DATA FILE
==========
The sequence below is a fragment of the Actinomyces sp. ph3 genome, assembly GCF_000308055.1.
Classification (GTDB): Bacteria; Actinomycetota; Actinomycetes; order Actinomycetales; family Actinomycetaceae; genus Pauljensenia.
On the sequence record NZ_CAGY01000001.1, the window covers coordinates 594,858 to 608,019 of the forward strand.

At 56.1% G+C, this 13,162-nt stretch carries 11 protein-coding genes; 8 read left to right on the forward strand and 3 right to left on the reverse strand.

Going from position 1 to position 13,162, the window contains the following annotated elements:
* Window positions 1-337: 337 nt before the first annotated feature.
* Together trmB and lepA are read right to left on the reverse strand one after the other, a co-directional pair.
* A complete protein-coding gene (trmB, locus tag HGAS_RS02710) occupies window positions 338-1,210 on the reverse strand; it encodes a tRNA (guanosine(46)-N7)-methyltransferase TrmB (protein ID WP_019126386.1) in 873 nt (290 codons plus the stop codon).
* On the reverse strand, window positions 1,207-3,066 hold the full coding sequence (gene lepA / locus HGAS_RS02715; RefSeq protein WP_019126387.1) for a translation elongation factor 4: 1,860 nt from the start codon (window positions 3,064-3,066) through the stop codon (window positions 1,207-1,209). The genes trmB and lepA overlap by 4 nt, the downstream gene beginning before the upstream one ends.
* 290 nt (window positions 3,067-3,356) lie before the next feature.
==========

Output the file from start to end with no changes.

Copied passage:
The sequence below is a fragment of the Actinomyces sp. ph3 genome, assembly GCF_000308055.1.
Classification (GTDB): Bacteria; Actinomycetota; Actinomycetes; order Actinomycetales; family Actinomycetaceae; genus Pauljensenia.
On the sequence record NZ_CAGY01000001.1, the window covers coordinates 594,858 to 608,019 of the forward strand.

At 56.1% G+C, this 13,162-nt stretch carries 11 protein-coding genes; 8 read left to right on the forward strand and 3 right to left on the reverse strand.

Going from position 1 to position 13,162, the window contains the following annotated elements:
* Window positions 1-337: 337 nt before the first annotated feature.
* Together trmB and lepA are read right to left on the reverse strand one after the other, a co-directional pair.
* A complete protein-coding gene (trmB, locus tag HGAS_RS02710) occupies window positions 338-1,210 on the reverse strand; it encodes a tRNA (guanosine(46)-N7)-methyltransferase TrmB (protein ID WP_019126386.1) in 873 nt (290 codons plus the stop codon).
* On the reverse strand, window positions 1,207-3,066 hold the full coding sequence (gene lepA / locus HGAS_RS02715; RefSeq protein WP_019126387.1) for a translation elongation factor 4: 1,860 nt from the start codon (window positions 3,064-3,066) through the stop codon (window positions 1,207-1,209). The genes trmB and lepA overlap by 4 nt, the downstream gene beginning before the upstream one ends.
* 290 nt (window positions 3,067-3,356) lie before the next feature.